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“I mostly remember not wanting to wear it,” Hunter says of his eye patch when he was 4-5 years old. Now age 9, he is surprised to learn that his participation in the study may help reduce patching time for many kids in the future.
The vision in his “lazy” eye strengthened and improved when his “good” eye was covered with a patch just two hours per day. That success was repeated across the country in this national, multi-center study. Official results are scheduled for publication in the journal Ophthalmology later this year.
“It worked really well,” Hunter’s mother, Julie Barlow, recalls. “It was really nice to see that a couple of hours a day of patching would do as well as 6 hours a day.”
The research study in Boise was a big commitment for the family from Twin Falls. They had to drive the 260-mile round trip every 6 weeks for study visits. “But I look back at that and almost miss it,” Julie says. The family played games, went to the zoo, Discovery Center, and Boise restaurants and museums. “We enjoyed that time together.”
The staff at St. Luke’s Children’s Ophthalmology went out of their way to make it easy for the family, Julie adds. They scheduled them for the last appointment on Fridays, giving the Barlows time to drive the distance after Hunter’s dad, McKay, got off work. “They told us what was going on and answered all our questions. We love that office. They are so good with kids.”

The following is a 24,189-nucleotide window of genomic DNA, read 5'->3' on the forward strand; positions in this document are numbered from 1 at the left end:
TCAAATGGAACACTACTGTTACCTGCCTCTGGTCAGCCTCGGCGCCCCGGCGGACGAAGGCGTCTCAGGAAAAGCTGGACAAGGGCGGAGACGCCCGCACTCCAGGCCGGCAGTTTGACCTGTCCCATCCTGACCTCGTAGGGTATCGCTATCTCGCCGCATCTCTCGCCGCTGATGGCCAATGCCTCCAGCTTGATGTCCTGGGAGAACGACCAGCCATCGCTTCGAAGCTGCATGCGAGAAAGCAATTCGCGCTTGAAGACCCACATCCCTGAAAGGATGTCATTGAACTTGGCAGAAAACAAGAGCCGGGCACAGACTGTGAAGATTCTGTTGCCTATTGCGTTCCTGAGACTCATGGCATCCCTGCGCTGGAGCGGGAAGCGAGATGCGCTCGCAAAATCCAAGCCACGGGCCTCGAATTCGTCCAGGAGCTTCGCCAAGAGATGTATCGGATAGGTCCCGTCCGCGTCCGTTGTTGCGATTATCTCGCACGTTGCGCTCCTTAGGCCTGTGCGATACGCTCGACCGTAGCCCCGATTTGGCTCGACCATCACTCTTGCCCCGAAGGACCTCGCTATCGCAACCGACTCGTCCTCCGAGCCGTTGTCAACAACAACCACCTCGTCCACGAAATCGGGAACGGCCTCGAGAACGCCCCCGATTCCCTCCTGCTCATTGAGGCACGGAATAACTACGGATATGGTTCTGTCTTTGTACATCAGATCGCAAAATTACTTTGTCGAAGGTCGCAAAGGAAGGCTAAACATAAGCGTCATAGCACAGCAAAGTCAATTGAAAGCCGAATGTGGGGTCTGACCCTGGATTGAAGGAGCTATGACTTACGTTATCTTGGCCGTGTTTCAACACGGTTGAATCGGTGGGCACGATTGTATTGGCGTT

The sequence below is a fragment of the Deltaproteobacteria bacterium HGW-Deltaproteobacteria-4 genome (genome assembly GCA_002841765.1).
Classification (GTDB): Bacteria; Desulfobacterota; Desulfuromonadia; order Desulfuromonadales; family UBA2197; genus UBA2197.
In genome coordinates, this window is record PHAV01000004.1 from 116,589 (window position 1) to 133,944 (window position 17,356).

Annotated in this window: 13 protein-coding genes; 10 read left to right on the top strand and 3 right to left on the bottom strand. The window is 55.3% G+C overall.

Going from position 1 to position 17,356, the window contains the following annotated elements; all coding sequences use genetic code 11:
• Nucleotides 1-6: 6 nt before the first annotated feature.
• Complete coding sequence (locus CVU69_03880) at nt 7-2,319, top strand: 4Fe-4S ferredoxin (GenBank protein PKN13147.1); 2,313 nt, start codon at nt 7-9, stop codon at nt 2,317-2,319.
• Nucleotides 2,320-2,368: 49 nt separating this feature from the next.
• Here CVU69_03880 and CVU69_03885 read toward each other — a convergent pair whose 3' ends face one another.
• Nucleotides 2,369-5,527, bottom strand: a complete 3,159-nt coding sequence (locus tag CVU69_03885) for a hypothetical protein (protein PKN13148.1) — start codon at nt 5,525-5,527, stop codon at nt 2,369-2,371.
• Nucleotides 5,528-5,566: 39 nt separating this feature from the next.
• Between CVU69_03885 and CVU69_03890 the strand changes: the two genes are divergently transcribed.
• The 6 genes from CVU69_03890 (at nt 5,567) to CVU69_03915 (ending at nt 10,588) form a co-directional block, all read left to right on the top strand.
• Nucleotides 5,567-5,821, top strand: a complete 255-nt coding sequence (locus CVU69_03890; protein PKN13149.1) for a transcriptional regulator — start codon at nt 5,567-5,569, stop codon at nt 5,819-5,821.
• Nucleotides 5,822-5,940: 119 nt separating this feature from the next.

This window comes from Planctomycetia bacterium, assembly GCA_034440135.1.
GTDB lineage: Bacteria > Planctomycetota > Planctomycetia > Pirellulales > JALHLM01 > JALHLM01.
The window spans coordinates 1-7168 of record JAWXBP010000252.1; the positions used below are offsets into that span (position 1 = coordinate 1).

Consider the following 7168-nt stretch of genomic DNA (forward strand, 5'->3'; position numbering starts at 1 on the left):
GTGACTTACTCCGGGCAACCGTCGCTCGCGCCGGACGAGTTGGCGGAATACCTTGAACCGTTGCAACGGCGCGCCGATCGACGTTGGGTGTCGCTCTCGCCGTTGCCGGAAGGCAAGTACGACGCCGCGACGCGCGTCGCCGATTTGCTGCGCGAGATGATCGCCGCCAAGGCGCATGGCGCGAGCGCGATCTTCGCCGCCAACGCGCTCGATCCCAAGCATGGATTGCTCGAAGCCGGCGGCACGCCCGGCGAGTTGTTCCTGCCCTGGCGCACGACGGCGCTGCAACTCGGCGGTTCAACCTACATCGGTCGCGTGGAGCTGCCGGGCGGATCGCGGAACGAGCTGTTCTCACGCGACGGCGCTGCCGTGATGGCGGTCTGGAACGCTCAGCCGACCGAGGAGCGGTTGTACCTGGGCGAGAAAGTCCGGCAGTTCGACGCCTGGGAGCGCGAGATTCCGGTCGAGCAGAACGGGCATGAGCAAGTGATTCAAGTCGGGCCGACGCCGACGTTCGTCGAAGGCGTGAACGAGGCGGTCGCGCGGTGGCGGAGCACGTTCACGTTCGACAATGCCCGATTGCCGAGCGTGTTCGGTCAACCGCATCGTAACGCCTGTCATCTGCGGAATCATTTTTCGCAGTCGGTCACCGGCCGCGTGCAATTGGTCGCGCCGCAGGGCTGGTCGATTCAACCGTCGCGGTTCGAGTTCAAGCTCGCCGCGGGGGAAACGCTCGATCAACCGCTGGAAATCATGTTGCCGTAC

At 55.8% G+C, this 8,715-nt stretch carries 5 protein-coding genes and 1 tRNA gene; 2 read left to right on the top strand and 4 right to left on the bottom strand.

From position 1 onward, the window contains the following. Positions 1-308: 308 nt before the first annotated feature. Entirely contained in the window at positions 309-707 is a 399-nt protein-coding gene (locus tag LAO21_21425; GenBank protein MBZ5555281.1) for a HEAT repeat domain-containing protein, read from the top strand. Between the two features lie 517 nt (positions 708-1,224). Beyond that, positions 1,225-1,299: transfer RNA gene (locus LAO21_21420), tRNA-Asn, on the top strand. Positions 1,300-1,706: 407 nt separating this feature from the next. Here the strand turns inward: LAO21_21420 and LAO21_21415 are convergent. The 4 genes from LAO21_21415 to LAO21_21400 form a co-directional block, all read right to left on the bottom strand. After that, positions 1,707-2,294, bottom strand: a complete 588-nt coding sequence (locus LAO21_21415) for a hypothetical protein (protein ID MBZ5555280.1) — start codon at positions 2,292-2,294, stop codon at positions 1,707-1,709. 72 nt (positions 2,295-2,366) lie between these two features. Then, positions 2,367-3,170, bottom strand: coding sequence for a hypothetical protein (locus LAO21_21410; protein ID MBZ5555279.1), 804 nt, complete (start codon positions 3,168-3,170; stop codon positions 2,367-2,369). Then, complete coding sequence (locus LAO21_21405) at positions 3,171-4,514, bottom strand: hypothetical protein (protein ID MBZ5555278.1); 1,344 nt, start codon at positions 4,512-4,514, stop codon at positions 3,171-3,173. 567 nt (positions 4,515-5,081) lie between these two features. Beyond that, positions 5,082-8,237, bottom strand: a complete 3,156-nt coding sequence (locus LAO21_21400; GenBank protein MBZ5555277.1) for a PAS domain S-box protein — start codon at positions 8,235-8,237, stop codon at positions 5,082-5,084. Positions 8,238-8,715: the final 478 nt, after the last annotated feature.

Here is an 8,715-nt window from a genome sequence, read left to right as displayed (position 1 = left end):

The study also provided free eyeglasses for Hunter and supplied boxes and boxes of patches for a busy, active boy. That helped, when patches were lost on the trampoline or when Hunter preferred certain “cool” designs.
Hunter has made the most of his improved vision. He was reading Harry Potter books even before he started kindergarten. He is now in an accelerated reading program and is top of his class in math. His favorite subject, he says, is science. He skis and plays baseball and soccer.
“It was fun to help,” Julie Barlow says about the whole research experience. “I like to hope that other children and parents will benefit.”
The most valuable thing we have is our health. And the most valuable thing St. Luke's can do is help you live as healthy a life as possible. We're taking care forward as we develop new ways—and refine the tried and true—to improve health, improve care, and lower costs.